The Self-Taught Artist

Recently I was considering the term “self-taught artist.” Several things about the use of the term arouse my curiosity: why would anyone other than an academic care who taught an artist? Many academics have a thing about where people went to school, but it seems to me hardly anyone else cares—if the art is any good, that is. And the truth is every teacher and mentor has students who succeed and those who do not, so while knowing the teacher might tell us something, it certainly cannot predict the quality of the art a particular person produces.

Another question I have is whether the term is pejorative or complimentary. Is it better to have gone to art school or is it better to have learned on one’s own? Or does it matter? More importantly, why would an artist want to label him/herself anyway?

Evidently some see the label “self-taught” as a matter of pride. Not long ago a former student, now a scenic painter said, “Everything I know, I taught myself.” It was said proudly rather than complaining. It should have been a complaint; this person has attended two different schools and is currently trying to get into a third, curious behavior for someone who is learning only from himself.

And the statement is untrue. And while there is little doubt that much of what this person can do is the result of experimentation, that experimentation is based on a foundation acquired in educational theatre shops. There he learned the basics of color mixing and the fundamentals of basic painting techniques; along the way, he learned more about the materials and how they work.

In that sense, most of us are “self-taught.” We take what we learn from mentors and teachers and make it our own, modifying, adapting, and experimenting once we have the fundamentals in hand. This is, I’m sure, part of why no two artists who train with the same people in the same place develop the same way. There is influence, to be certain, but our skills develop according to our native talent, how much time and effort we are willing to put in, and our personal aesthetics and artistic vision.

The term “self-taught” applies more accurately to those artists who, for whatever reason, have not trained in a formal school situation. It is a short cut for saying “I did not attend a school to learn what I know.” But, my bet would be that most of them have had instruction of some kind. They may have attended workshops and seminars; they may have read extensively; they may have studied the work of others; they may have done some sort of informal apprenticeship or have been in a casual mentored situation. But it is highly likely that some sort of information and perhaps guidance came from outside themselves.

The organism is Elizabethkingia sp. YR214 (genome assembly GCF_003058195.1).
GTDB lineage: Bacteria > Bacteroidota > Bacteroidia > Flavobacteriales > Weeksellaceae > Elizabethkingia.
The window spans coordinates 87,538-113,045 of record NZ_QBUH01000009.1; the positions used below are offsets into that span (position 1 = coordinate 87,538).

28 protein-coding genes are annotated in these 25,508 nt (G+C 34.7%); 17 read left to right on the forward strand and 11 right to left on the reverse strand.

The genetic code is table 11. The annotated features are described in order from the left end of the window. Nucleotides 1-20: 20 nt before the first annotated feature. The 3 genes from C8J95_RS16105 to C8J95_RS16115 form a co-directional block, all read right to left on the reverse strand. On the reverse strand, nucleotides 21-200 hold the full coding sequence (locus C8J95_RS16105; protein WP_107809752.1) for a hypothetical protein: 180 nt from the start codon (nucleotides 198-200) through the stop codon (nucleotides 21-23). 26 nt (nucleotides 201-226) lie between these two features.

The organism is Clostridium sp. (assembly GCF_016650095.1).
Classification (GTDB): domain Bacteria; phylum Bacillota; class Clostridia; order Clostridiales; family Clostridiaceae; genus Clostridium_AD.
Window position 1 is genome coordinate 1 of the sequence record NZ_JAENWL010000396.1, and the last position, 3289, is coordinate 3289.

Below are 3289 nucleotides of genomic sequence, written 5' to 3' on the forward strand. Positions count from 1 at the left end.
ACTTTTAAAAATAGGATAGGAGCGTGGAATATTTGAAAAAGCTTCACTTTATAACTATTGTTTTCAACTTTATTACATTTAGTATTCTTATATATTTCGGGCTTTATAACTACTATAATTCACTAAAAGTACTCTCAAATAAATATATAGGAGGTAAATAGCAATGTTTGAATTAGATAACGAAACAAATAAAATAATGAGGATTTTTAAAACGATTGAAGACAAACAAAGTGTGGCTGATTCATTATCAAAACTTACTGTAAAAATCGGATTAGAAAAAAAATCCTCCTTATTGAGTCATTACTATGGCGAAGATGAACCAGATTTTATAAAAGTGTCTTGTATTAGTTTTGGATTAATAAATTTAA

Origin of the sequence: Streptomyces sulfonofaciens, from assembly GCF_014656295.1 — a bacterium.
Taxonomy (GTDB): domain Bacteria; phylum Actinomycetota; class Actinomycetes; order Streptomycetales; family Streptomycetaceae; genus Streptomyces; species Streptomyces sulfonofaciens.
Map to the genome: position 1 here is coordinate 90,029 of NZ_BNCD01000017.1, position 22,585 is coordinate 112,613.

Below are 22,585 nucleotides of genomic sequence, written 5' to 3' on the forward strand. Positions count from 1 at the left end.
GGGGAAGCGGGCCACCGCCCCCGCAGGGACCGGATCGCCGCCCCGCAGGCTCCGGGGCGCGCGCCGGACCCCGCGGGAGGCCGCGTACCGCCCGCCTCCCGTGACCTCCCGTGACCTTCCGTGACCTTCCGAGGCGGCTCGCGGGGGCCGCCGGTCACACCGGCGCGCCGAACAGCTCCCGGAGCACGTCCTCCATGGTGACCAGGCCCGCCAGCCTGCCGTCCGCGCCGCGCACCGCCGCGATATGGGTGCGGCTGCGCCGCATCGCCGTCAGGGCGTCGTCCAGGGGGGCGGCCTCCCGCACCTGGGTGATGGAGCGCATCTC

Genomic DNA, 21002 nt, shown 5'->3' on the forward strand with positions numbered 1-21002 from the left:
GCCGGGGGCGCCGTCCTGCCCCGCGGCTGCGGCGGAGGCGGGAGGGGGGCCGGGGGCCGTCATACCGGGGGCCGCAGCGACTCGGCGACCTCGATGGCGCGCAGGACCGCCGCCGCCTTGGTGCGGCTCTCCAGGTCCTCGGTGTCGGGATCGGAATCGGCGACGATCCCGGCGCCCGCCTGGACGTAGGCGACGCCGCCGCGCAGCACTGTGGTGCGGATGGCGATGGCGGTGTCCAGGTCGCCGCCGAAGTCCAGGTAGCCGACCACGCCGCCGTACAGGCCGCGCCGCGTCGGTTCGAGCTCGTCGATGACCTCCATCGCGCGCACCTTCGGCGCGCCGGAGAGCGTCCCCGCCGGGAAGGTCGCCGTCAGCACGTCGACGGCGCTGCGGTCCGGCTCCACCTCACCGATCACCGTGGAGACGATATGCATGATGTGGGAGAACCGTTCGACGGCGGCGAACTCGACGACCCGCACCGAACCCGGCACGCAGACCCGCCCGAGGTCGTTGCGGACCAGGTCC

The difference then between a self-taught artist and any other is simply the formality of the situation in which the artist trained. The term (or indication of an arts degree) says nothing about the nature of the art the person is likely to produce, nor does it say anything about the artist’s skill level or sophistication in handling tools, materials, or ideas.

Regardless of how we obtained our basic skills and artistic approach, it is more than likely that we took that as a starting point and went on to improve those skills and build on what we already knew. Artists are not simply the products of their training; they are visionaries who develop over time and whose work usually gets better the more they mature and the further they move from that source of initial education.

Wonder why we even have the label?


Date: Monday, 15. December 2014 0:05
Trackback: Trackback-URL Category: Aesthetics, Originality

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  1. 1

    Great discussion. I also consider myself “self taught”—primarily. And as you said, being “self-taught” or not really represents the formality of the instruction received. To a large degree, my “talent” is inherited. But, as a youngster, I loved reading art books, both display publications and instruction books (Walter Foster, anyone?). I took one drawing class in college, but “art” wasn’t my major, so it was a sideline until I started to work, and as it turned out, a great many jobs I later went through, were largely based on my art skills. I now have an extensive collection of hard-back art books, both instructive and biographical/historical about specific individual artists.
    And you are correct: the “label” is irrelevant!

  2. 2

    Galleries and the people who write articles about artists seem to think it’s important that the artist has had formal schooling.Successful artists themselves who have had traditional schooling often look down on the self taught. Self taught artist may feel they need to reveal that they are self taught because people who judge their worth are concerned with these credentials.

  3. 3

    And yet those same gallerists and writers love to extol the qualities of those self-taught artists they “discover.” (Think Basquiat–and others.)

  4. 4

    I describe myself to those who ask as “self-directed”, clarifying that while I have not had a formal linear training, I learned through books, videos, and workshops. I believe the formally-trained artist “gets there” faster than the self-directed artist who manages to pull together bits and pieces, leaving gaps to struggle with along the way until we “luck-into” the info we need. And that’s only if we have enough money to invest in every book, video, and workshop that comes along (after the late 70’s; prior to that you were REALLY on your own). Not saying the formally-trained artist doesn’t struggle, they just seem to do it on a more advanced level earlier in their journey. At least that’s been my experience and personal observation. I personally think I could have been much further along at my age if I had had a linear education off of which to struggle.

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